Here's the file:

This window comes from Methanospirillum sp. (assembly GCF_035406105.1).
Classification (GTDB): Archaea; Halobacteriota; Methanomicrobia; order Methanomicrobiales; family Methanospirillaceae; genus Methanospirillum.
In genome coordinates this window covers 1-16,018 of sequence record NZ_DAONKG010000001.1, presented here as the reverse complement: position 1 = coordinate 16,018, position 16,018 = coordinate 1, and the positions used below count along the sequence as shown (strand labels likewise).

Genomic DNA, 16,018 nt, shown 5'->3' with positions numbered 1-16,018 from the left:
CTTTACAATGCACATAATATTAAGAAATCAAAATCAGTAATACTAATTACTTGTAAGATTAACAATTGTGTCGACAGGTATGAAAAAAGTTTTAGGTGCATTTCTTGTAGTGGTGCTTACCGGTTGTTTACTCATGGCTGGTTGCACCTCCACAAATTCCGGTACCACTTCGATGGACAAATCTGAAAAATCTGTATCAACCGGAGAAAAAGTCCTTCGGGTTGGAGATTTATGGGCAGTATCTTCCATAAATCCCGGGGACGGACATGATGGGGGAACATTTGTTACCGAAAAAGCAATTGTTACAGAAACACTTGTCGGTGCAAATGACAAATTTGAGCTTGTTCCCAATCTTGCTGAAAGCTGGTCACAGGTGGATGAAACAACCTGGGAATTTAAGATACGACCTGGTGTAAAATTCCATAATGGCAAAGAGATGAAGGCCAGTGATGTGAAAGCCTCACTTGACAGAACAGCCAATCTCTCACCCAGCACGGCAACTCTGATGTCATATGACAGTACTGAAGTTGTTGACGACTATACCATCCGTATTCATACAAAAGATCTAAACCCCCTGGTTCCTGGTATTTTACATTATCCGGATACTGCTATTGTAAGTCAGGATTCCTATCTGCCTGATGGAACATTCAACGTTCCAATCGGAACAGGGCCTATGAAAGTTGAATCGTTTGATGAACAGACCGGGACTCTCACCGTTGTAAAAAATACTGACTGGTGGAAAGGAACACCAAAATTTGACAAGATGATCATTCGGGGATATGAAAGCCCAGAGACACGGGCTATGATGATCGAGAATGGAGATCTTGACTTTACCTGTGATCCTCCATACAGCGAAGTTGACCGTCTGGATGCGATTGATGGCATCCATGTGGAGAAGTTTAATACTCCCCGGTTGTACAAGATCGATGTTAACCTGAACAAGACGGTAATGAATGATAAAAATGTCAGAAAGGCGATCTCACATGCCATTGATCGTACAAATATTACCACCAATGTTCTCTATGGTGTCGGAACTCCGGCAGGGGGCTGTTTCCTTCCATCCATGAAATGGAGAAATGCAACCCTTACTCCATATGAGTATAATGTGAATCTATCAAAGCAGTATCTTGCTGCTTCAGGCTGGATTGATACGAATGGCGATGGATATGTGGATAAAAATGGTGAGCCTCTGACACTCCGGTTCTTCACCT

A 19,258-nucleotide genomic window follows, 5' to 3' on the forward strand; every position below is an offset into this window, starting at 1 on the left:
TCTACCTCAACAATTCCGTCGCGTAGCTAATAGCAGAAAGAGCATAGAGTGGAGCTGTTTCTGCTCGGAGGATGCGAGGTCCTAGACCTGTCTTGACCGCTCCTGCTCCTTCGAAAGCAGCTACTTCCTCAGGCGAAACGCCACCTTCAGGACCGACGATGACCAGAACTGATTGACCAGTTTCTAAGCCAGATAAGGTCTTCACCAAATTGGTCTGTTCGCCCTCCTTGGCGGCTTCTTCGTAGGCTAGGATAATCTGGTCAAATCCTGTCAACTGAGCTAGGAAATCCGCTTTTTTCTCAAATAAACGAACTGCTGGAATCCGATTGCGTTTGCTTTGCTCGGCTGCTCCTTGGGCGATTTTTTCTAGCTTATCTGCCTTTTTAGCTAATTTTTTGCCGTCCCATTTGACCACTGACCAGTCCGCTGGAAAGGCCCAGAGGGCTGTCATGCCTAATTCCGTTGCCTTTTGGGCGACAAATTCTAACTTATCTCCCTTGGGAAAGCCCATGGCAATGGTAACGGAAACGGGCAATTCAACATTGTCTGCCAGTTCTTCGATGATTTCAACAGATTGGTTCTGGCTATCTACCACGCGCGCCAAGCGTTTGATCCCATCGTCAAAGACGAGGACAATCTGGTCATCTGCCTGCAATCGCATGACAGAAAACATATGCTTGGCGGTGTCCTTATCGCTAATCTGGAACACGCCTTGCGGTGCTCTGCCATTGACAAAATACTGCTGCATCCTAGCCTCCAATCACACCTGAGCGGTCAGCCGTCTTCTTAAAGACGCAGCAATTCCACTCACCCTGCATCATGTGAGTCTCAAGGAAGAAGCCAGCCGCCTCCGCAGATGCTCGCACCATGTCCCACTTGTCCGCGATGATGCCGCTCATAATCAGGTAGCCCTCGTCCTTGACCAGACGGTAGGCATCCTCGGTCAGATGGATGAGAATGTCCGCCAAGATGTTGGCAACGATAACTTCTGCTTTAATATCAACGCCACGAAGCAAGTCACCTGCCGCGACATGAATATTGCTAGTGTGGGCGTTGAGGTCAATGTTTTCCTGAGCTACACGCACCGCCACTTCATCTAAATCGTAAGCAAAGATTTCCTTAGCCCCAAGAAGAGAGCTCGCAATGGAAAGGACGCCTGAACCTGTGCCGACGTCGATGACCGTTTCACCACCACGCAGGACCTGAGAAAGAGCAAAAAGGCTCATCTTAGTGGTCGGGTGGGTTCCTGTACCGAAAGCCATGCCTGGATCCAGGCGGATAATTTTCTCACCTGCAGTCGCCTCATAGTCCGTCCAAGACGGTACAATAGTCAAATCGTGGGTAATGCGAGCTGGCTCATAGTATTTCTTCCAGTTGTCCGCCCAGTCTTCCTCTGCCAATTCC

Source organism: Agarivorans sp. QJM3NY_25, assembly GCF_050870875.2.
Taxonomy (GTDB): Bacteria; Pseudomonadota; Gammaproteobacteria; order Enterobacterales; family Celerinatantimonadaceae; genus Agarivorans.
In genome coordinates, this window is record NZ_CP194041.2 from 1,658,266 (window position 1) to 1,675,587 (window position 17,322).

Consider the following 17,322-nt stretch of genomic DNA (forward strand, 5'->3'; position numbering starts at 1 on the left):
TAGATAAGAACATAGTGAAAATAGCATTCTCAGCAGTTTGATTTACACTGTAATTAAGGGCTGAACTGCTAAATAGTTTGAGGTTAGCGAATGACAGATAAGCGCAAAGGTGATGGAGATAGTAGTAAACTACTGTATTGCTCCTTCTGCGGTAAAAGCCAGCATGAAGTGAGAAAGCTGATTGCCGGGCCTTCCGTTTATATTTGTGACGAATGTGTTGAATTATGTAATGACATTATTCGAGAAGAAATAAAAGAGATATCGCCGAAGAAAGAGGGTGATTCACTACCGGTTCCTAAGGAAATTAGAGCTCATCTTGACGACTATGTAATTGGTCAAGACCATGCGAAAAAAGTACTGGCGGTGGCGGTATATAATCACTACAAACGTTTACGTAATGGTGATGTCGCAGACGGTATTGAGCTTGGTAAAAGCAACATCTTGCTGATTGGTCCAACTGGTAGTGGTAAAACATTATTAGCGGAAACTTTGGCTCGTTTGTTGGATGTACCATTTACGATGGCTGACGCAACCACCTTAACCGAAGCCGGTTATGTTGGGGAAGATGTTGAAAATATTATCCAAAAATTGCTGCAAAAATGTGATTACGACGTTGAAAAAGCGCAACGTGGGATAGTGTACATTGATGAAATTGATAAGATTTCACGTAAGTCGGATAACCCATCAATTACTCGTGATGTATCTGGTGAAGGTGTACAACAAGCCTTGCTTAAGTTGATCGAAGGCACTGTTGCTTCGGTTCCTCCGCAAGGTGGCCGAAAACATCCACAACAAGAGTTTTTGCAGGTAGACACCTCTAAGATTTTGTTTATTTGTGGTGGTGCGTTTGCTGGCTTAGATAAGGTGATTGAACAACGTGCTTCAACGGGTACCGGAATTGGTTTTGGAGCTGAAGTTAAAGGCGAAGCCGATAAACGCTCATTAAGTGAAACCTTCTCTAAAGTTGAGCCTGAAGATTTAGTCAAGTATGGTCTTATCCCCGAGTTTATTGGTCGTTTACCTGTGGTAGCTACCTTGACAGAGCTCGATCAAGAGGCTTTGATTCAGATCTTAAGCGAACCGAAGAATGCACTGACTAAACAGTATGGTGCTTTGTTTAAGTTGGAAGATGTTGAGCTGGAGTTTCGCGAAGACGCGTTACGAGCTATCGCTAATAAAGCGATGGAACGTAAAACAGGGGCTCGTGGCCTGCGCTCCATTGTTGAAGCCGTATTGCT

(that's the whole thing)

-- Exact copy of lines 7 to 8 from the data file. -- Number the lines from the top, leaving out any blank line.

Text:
TCTACCTCAACAATTCCGTCGCGTAGCTAATAGCAGAAAGAGCATAGAGTGGAGCTGTTTCTGCTCGGAGGATGCGAGGTCCTAGACCTGTCTTGACCGCTCCTGCTCCTTCGAAAGCAGCTACTTCCTCAGGCGAAACGCCACCTTCAGGACCGACGATGACCAGAACTGATTGACCAGTTTCTAAGCCAGATAAGGTCTTCACCAAATTGGTCTGTTCGCCCTCCTTGGCGGCTTCTTCGTAGGCTAGGATAATCTGGTCAAATCCTGTCAACTGAGCTAGGAAATCCGCTTTTTTCTCAAATAAACGAACTGCTGGAATCCGATTGCGTTTGCTTTGCTCGGCTGCTCCTTGGGCGATTTTTTCTAGCTTATCTGCCTTTTTAGCTAATTTTTTGCCGTCCCATTTGACCACTGACCAGTCCGCTGGAAAGGCCCAGAGGGCTGTCATGCCTAATTCCGTTGCCTTTTGGGCGACAAATTCTAACTTATCTCCCTTGGGAAAGCCCATGGCAATGGTAACGGAAACGGGCAATTCAACATTGTCTGCCAGTTCTTCGATGATTTCAACAGATTGGTTCTGGCTATCTACCACGCGCGCCAAGCGTTTGATCCCATCGTCAAAGACGAGGACAATCTGGTCATCTGCCTGCAATCGCATGACAGAAAACATATGCTTGGCGGTGTCCTTATCGCTAATCTGGAACACGCCTTGCGGTGCTCTGCCATTGACAAAATACTGCTGCATCCTAGCCTCCAATCACACCTGAGCGGTCAGCCGTCTTCTTAAAGACGCAGCAATTCCACTCACCCTGCATCATGTGAGTCTCAAGGAAGAAGCCAGCCGCCTCCGCAGATGCTCGCACCATGTCCCACTTGTCCGCGATGATGCCGCTCATAATCAGGTAGCCCTCGTCCTTGACCAGACGGTAGGCATCCTCGGTCAGATGGATGAGAATGTCCGCCAAGATGTTGGCAACGATAACTTCTGCTTTAATATCAACGCCACGAAGCAAGTCACCTGCCGCGACATGAATATTGCTAGTGTGGGCGTTGAGGTCAATGTTTTCCTGAGCTACACGCACCGCCACTTCATCTAAATCGTAAGCAAAGATTTCCTTAGCCCCAAGAAGAGAGCTCGCAATGGAAAGGACGCCTGAACCTGTGCCGACGTCGATGACCGTTTCACCACCACGCAGGACCTGAGAAAGAGCAAAAAGGCTCATCTTAGTGGTCGGGTGGGTTCCTGTACCGAAAGCCATGCCTGGATCCAGGCGGATAATTTTCTCACCTGCAGTCGCCTCATAGTCCGTCCAAGACGGTACAATAGTCAAATCGTGGGTAATGCGAGCTGGCTCATAGTATTTCTTCCAGTTGTCCGCCCAGTCTTCCTCTGCCAATTCC

Source organism: Agarivorans sp. QJM3NY_25, assembly GCF_050870875.2.